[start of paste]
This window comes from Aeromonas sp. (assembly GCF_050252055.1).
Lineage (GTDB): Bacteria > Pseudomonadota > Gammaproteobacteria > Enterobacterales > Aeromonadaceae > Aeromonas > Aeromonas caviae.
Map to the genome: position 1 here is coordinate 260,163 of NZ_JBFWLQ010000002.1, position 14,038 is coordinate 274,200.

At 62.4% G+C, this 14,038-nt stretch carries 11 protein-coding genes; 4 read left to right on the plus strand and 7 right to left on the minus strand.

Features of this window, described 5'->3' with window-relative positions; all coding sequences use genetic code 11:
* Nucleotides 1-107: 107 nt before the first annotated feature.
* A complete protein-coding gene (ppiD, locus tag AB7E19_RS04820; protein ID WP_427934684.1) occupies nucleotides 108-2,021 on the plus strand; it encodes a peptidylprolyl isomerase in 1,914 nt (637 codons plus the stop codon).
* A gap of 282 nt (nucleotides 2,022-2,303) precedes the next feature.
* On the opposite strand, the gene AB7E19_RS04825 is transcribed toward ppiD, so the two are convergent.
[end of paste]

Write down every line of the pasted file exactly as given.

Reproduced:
This window comes from Aeromonas sp. (assembly GCF_050252055.1).
Lineage (GTDB): Bacteria > Pseudomonadota > Gammaproteobacteria > Enterobacterales > Aeromonadaceae > Aeromonas > Aeromonas caviae.
Map to the genome: position 1 here is coordinate 260,163 of NZ_JBFWLQ010000002.1, position 14,038 is coordinate 274,200.

At 62.4% G+C, this 14,038-nt stretch carries 11 protein-coding genes; 4 read left to right on the plus strand and 7 right to left on the minus strand.

Features of this window, described 5'->3' with window-relative positions; all coding sequences use genetic code 11:
* Nucleotides 1-107: 107 nt before the first annotated feature.
* A complete protein-coding gene (ppiD, locus tag AB7E19_RS04820; protein ID WP_427934684.1) occupies nucleotides 108-2,021 on the plus strand; it encodes a peptidylprolyl isomerase in 1,914 nt (637 codons plus the stop codon).
* A gap of 282 nt (nucleotides 2,022-2,303) precedes the next feature.
* On the opposite strand, the gene AB7E19_RS04825 is transcribed toward ppiD, so the two are convergent.